Depending on what the space is encompassing, whether it is a work environment or a living room, certain fragrances should be picked to emit the correct feel. Citrus fragrances are most known for their uplifting notes which are great for body refreshment and they send out a quick uplift of energy. These fruity notes such as grapefruit would be great in a work space to enliven and revive the space which will have a positive effect on the individuals within the work environment, enhancing how they work. Orange scents also work well and orange notes often hark back to ‘orangeries’ which originated from the Renaissance gardens of Italy where ‘orangeries’ were built to house citrus trees for the winter- they were a symbol of prestige and wealth and guests were often ushered to admire not only the sweet smelling fruits within but the architecture without. This shows that fragrance and design, in this case the smell of the oranges and the architecture have complemented each other for centuries and work best when they are intertwined together, engaging all of the senses. Moreover, clean linen fragrances which throw off fresh notes sit beautifully in a bedroom or even a living room as the scent promotes well-being and relaxation- perfect for spaces which require a feeling of serenity and calm. Scents which are more exotic such as Rose and Oudh, a fragrance which Karen Haller describes as a “pinky, peachy colour,” would work perfectly in a bohemian style room with scatter cushions dotted effortlessly around the floor with lounge music in the background. In light of this, picking the right fragrance is evidently vital in enhancing one’s personal space as scent can bring to life your décor in any setting.
Sandy Bay London’s range of candles offers all of these fragrances and more, from Pink Grapefruit to Warm Lavender and they are designed to sit in any setting from modern contemporary to old vintage. The company has recently reached its hand across the globe, successfully launching in Australia and then onto Beijing later in the year. Sandy’s love of the home reflects in her products and her fragrances seek to see a home bloom and thrive with a beautiful variety of fragrances which complement her client’s home design.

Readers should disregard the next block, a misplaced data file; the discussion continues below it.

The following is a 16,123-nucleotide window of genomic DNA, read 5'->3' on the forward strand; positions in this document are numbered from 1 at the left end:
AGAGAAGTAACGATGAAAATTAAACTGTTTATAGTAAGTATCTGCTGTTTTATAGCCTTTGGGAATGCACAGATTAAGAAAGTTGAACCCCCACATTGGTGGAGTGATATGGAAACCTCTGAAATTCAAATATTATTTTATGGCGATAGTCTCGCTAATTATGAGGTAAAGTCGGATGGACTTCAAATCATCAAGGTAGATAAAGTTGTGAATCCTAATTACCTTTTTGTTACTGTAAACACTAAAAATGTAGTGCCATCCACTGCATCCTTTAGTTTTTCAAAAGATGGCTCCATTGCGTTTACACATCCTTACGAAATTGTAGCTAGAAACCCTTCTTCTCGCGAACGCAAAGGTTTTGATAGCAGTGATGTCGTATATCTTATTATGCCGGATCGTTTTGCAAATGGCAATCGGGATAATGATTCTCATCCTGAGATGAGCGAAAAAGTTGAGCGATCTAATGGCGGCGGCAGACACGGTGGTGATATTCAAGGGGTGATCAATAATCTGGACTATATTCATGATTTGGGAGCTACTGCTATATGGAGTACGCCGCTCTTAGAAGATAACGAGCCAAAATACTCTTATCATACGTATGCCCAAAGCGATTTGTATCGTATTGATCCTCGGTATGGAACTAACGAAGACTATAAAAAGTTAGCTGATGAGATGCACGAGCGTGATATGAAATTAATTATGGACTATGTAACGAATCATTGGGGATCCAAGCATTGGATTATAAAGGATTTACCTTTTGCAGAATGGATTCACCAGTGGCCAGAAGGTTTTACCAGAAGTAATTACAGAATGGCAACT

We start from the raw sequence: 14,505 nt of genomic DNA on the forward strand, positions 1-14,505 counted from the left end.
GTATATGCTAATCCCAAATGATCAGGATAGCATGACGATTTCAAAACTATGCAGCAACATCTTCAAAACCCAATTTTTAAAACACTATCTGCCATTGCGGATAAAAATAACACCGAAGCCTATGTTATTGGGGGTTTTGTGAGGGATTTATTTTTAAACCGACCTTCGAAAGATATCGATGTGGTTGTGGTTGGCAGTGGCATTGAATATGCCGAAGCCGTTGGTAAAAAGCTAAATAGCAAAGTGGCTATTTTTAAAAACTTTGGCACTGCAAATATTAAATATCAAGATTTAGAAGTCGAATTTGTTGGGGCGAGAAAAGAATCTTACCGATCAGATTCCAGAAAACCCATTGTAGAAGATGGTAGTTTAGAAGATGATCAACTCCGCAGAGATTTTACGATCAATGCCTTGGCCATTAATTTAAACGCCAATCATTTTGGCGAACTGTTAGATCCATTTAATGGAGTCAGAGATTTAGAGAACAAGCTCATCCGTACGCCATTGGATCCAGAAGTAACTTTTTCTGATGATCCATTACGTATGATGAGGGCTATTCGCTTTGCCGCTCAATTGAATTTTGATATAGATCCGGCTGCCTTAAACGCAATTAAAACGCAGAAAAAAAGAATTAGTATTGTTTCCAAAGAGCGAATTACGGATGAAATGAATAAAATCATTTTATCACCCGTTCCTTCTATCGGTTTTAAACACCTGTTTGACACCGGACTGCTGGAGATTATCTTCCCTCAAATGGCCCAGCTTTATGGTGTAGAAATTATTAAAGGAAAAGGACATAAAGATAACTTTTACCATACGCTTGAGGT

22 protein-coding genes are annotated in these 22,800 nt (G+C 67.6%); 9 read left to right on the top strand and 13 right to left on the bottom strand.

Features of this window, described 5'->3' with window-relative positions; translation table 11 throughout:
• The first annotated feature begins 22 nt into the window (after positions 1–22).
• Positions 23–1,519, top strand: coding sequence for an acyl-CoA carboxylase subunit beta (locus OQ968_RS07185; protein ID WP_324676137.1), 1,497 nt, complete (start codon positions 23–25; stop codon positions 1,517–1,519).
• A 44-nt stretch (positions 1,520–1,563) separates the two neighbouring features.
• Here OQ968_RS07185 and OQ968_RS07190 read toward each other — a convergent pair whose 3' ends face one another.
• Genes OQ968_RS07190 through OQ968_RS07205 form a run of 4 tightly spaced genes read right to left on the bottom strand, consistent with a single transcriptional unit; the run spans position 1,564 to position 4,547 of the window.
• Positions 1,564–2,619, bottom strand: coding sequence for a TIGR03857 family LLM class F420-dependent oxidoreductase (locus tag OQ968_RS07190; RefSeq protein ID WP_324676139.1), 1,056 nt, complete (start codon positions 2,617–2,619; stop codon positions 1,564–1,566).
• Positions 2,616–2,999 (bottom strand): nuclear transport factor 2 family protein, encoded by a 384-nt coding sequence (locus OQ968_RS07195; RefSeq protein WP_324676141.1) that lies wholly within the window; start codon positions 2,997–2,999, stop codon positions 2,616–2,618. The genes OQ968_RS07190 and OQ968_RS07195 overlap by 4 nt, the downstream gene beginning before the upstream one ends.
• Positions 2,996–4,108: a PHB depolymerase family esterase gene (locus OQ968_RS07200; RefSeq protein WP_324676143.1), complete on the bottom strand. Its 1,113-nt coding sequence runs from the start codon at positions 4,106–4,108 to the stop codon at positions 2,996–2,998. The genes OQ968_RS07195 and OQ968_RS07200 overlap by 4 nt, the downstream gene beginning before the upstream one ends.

Vanessa Brady OBE, president of the society of British international design, has huge experience of the industry and understands the importance of engaging all the senses, something which she believes Sandy Bay delivers on. “The science behind Sandy Bay London candles is very clever,” Vanessa states. “Fragrance has an enormous role to play in our well-being and these products add a silent designer element to the home. To relax, energise and enhance the senses, a Sandy Bay London product delivers on multi levels.”  Thus, Sandy Bay London is the epitome of showcasing the importance of ‘fragrance in design.’ Fragrance and candles not only create a beautiful focal point in the home but it also assists in engaging and enhancing one’s senses when they walk into a room-Sandy Bay London’s fragrances do this at the optimum level to suit any environment or mood.
By Claudia Burns